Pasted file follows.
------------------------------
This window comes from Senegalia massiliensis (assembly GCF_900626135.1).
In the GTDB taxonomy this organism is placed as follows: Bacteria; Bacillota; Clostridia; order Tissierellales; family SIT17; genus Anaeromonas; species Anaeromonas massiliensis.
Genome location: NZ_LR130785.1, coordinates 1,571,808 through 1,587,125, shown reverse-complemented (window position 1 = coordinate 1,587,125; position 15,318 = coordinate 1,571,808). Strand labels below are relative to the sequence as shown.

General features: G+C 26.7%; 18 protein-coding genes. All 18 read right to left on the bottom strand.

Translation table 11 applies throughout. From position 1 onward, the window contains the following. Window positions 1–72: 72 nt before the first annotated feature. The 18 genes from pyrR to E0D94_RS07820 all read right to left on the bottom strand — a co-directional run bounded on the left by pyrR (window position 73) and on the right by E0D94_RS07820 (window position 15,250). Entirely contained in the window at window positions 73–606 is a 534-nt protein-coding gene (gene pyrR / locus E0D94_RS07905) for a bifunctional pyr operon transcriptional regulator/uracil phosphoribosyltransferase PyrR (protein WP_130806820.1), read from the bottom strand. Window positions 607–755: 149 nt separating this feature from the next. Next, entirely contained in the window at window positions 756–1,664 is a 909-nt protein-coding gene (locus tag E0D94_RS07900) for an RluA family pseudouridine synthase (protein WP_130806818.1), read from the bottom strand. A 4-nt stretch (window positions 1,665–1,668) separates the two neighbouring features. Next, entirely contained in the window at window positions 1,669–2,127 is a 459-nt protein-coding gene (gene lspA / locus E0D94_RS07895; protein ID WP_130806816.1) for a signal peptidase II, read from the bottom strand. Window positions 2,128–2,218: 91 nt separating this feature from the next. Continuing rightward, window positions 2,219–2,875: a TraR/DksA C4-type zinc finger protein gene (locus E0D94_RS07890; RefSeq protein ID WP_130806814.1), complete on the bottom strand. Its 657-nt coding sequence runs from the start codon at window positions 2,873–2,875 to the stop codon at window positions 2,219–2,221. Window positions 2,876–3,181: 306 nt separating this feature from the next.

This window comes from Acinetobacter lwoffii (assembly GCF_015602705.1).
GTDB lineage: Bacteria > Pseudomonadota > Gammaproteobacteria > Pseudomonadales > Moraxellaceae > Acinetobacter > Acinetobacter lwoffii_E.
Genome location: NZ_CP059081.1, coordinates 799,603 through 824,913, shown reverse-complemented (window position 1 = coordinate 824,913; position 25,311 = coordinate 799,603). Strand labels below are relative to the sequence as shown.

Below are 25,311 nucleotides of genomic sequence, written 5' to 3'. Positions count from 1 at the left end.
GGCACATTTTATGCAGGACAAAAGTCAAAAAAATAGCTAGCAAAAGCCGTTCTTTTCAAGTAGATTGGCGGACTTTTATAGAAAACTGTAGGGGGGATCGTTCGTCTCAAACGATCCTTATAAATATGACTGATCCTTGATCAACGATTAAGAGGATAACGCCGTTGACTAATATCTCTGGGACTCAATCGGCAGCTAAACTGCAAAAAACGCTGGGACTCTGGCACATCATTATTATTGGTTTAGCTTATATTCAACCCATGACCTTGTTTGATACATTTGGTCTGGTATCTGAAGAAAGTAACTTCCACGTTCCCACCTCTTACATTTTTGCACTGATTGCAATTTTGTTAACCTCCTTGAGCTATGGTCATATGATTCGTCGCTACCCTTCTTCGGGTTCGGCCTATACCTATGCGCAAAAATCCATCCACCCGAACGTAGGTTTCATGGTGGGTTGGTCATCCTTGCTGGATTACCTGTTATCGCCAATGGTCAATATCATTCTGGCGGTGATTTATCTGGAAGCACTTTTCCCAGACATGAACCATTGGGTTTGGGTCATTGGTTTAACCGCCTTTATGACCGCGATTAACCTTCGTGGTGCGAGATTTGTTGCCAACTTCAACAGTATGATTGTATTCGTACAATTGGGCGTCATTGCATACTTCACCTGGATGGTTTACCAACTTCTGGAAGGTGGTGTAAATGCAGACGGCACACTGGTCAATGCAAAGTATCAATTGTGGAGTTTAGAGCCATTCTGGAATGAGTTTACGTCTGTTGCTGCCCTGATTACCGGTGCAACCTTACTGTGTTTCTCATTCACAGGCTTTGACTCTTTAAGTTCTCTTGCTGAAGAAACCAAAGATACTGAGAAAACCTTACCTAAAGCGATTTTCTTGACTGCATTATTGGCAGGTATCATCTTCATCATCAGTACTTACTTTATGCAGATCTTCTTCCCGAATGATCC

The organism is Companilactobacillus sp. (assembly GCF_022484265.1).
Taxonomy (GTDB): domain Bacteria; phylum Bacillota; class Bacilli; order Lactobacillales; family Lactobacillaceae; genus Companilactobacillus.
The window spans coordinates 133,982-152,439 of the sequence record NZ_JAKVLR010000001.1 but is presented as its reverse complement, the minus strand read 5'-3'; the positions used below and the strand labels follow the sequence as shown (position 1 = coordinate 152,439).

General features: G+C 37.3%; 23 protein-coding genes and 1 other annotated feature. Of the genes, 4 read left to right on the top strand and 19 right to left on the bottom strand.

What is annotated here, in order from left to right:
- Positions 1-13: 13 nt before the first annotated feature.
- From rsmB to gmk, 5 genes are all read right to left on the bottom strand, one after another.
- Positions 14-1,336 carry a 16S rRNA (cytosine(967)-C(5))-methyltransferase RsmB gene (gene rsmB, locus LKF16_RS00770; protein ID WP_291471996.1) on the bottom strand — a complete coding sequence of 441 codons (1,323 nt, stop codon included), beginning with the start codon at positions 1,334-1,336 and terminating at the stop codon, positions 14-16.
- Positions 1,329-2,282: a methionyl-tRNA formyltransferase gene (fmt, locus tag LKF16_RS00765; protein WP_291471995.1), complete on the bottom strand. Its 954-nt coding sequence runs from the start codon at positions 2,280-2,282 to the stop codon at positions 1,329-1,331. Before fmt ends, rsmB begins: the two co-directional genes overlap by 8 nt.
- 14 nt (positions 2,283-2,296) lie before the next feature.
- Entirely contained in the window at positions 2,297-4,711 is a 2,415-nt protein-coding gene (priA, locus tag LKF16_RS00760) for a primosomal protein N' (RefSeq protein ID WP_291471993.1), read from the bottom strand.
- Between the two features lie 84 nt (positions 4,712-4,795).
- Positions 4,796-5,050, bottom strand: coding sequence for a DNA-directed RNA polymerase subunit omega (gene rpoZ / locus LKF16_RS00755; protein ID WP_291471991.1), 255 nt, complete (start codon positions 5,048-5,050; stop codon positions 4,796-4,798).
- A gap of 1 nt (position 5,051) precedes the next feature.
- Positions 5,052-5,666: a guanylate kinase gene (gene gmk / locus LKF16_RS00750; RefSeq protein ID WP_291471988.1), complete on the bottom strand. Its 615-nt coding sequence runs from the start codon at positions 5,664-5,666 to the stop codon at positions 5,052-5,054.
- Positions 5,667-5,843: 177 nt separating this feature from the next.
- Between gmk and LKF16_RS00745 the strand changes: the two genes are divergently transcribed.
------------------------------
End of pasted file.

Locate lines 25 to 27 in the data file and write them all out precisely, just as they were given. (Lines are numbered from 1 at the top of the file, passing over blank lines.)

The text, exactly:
- Positions 5,052-5,666: a guanylate kinase gene (gene gmk / locus LKF16_RS00750; RefSeq protein ID WP_291471988.1), complete on the bottom strand. Its 615-nt coding sequence runs from the start codon at positions 5,664-5,666 to the stop codon at positions 5,052-5,054.
- Positions 5,667-5,843: 177 nt separating this feature from the next.
- Between gmk and LKF16_RS00745 the strand changes: the two genes are divergently transcribed.